EXERT FROM APPENDIX 1 from Don Featherstone's Battles With Model Soldiers
(The book that got me started.)
"Nothing in these pages is a dictate, no word says you must or you shall do it this way. On the contrary, the book sets out from the very beginning to stimulate the reader to think for himself, and to use what he has read merely as a foundation for efforts and ideas which reflect his own temperament and character. Only in this way will he obtain maximum satisfaction from the hobby of battling with model soldiers."
-Don Featherstone 1918 - 2013
Monday, November 26, 2012
May I have the envelope please (updated Dec 6)
Its share your favorite sites season again apparently, this time in the form of the Liebster Blog accolade. Thank you to Tim from Megablitz and so much more and to Murdoch and his Marauders for their nominations. and also to AlFront and WQ Robb
My first reaction to these sorts of things tends to be "I don't do chain letters" but its well meant and while I do on occasion take time to browse other blog's lists of favorites this is a good way to share some that I enjoy and I've just been checking other people's nominees.
The rules appear to be to something like post the picture, say thanks and list 5 blogs I really like that have less than 200 followers and let the nominated ones know via a comment. Presumably those with more folowers, such as Bob Cordery's, are already well known. It also seems counter productive to point back to those who nominated me thereby forming a closed loop..
There is no other criteria for what makes a blog noteworthy so rather than any attempt at objectivity, I'm going to list five of the blogs that I follow where I almost always stop and go read new posts when they blip on my screen. This is not to say that there aren't others that I either "follow" or just periodically pop into that aren't worthy or interesting and I have been hard put to identify why these ones ended up amongst the top favorites once the push and shoving was done. One theme seems to be that they tend to be amongst the gamers who are aware of what goes on in the hobby but who break their own path to some degree. (Any one who has trekked any distance through knee deep snow can appreciate this.) I think the hobby benefits from all those who spend hard earned cash supporting the companies and people who buy the latest models and buy and play the latest rules and so on but I think it also benefits from those who keep the old individualist spirit of the pioneers alive as well. (Hopefully I haven't just offended any of the people I'm about to nominate or any of those who were number 6 or higher on the list and didn't get mentioned.)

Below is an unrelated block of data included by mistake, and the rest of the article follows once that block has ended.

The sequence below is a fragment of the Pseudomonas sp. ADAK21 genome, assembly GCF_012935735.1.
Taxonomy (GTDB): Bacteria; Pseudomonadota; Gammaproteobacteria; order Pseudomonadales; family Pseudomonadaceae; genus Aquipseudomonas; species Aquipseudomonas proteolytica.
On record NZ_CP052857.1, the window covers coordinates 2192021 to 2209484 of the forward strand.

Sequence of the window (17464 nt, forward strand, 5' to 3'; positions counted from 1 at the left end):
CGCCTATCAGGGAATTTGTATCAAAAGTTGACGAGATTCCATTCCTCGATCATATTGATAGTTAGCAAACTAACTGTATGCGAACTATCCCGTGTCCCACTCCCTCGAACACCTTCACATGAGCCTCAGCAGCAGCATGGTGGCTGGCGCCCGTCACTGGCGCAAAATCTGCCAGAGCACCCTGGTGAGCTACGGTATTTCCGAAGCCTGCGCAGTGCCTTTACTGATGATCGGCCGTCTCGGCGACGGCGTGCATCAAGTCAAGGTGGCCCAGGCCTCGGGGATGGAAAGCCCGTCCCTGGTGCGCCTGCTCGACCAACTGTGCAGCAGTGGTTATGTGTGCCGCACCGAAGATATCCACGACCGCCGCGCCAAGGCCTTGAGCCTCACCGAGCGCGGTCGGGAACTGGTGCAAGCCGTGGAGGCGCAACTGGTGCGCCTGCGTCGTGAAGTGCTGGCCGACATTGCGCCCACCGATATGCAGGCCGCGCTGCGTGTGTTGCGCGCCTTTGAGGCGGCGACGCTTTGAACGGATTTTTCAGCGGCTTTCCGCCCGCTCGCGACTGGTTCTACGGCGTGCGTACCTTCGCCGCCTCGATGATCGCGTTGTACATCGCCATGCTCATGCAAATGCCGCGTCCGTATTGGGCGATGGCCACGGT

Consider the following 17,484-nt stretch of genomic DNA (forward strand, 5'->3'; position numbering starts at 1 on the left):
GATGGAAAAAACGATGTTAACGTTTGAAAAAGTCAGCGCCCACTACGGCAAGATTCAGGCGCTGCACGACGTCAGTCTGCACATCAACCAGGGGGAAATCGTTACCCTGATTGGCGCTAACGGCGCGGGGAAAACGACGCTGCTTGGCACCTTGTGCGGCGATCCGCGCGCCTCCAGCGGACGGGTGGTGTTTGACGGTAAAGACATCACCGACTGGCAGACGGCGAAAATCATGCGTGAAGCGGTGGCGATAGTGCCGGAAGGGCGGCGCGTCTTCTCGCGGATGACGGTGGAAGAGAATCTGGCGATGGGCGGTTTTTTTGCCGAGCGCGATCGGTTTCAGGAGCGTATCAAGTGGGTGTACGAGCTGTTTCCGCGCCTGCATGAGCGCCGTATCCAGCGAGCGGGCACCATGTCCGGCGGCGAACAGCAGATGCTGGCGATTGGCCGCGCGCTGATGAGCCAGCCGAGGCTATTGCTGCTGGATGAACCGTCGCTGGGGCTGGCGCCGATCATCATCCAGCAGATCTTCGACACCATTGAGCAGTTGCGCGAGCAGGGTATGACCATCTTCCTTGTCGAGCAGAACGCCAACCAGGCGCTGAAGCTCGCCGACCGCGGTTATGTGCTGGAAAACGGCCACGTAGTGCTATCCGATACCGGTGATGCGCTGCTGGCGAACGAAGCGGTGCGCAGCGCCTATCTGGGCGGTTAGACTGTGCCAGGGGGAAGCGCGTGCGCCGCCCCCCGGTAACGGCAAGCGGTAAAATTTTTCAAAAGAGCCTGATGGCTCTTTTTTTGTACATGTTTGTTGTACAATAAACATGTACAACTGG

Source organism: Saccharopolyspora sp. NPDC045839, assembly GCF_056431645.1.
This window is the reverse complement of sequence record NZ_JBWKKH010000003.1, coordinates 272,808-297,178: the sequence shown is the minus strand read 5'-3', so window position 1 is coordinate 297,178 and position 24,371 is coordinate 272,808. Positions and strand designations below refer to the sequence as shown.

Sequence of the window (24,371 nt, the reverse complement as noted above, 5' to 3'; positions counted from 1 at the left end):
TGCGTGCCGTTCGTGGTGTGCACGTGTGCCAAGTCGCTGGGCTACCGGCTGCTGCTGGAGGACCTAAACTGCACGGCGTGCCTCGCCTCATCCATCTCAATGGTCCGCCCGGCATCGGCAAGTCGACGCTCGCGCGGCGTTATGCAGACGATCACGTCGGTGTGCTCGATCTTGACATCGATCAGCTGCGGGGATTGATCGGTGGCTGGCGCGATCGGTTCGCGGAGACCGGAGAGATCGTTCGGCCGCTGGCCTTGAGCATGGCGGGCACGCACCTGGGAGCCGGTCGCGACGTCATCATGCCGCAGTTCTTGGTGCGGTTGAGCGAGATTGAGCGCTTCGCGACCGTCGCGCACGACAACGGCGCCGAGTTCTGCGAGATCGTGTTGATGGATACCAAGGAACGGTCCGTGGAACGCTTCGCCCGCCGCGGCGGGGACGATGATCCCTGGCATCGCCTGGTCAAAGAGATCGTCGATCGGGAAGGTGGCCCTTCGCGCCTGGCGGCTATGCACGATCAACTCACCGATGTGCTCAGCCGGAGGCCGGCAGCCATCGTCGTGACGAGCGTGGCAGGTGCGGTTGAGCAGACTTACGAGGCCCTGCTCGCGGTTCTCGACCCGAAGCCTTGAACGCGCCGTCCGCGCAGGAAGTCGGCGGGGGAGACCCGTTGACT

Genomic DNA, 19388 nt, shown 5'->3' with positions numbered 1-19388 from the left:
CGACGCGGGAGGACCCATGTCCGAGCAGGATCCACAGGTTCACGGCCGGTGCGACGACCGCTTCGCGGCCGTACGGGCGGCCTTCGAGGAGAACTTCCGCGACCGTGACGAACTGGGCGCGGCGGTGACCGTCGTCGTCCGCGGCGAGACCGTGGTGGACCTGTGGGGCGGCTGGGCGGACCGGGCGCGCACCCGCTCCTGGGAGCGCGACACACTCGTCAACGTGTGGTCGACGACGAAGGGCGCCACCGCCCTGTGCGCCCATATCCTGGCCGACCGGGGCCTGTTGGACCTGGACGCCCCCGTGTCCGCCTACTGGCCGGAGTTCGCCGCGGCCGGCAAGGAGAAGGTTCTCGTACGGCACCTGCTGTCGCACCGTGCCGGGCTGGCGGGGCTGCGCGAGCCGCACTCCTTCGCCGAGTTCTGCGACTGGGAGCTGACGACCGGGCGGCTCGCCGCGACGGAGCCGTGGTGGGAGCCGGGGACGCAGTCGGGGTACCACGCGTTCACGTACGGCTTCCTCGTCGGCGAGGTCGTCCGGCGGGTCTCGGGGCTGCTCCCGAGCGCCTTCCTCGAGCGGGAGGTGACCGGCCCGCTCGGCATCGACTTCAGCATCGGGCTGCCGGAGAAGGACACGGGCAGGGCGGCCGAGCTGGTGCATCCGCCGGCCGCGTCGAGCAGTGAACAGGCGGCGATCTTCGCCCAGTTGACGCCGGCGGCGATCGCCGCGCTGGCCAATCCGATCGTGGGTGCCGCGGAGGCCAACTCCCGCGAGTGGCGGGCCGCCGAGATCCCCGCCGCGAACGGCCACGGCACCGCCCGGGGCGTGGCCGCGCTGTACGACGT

I have also favoured those who blog relatively regularly and those whose interests align most closely with my own, mostly, well sometimes in obscure ways.
Without further ado here are five of my favorites:
Corporal Trim's Castles of Tin blog. One of few where I go especially for the pictures and one of very few where looking at them gives me an urge to fix my painting setup, rearrange my schedule and make more time for painting.
Littlejohn's Lead Gardens http://littlejohnslead.blogspot.ca/ A willingness to try new stuff, improvise and experiment, a lot of ingenuity, some great looking terrain figures and battle reports.
Matt's Airfix ACW Project (and its sister blog In the Grand Manner). One of the reasons I gave in to the urge to resurrect my own.
Mosstrooper's Tin Soldiering On. Real toy solidiers. 'Nuff said.
MS Foy's Prometheus in Aspic. OK so a 25mm Napoleonic Peninsular campaign is not as obviously a common interest but trust me on this.
Born and raised in the suburbs of Montreal, 5 years in the Black Watch of Canada Cadets, 5 years at the Collège militaire royal de Saint-Jean followed by 4 in the navy. 25 years with CPC in IT simultaneous with 23 years running a boarding kennel. Inherited my love of toy soldiers from my mother's father. Married with a Whippet, 10 Italian Greyhounds, 4 cats and a bird. Prematurely retired and looking forward to leisure to game, garden and sculpt in our 150 yr old farmhouse.